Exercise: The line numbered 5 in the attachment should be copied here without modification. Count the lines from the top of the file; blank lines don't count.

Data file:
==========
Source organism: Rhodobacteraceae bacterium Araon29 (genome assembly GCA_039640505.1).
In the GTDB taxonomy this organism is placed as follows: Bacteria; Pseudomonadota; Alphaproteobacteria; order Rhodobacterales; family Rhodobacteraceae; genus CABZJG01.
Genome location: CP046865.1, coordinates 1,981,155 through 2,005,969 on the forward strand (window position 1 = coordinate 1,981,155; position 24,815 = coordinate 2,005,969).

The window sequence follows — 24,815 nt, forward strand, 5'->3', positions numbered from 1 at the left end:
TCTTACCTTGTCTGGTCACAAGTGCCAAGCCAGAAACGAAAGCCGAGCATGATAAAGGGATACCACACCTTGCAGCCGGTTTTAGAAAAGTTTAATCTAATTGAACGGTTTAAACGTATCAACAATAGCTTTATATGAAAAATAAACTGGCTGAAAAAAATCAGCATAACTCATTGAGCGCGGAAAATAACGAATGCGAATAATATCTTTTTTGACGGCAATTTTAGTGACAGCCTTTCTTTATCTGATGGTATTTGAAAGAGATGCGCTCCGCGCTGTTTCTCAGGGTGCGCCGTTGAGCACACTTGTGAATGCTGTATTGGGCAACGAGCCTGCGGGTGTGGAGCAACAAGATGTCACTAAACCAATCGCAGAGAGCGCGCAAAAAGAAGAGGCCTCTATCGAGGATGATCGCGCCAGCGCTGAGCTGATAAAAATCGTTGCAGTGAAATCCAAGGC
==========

TCTTACCTTGTCTGGTCACAAGTGCCAAGCCAGAAACGAAAGCCGAGCATGATAAAGGGATACCACACCTTGCAGCCGGTTTTAGAAAAGTTTAATCTAATTGAACGGTTTAAACGTATCAACAATAGCTTTATATGAAAAATAAACTGGCTGAAAAAAATCAGCATAACTCATTGAGCGCGGAAAATAACGAATGCGAATAATATCTTTTTTGACGGCAATTTTAGTGACAGCCTTTCTTTATCTGATGGTATTTGAAAGAGATGCGCTCCGCGCTGTTTCTCAGGGTGCGCCGTTGAGCACACTTGTGAATGCTGTATTGGGCAACGAGCCTGCGGGTGTGGAGCAACAAGATGTCACTAAACCAATCGCAGAGAGCGCGCAAAAAGAAGAGGCCTCTATCGAGGATGATCGCGCCAGCGCTGAGCTGATAAAAATCGTTGCAGTGAAATCCAAGGC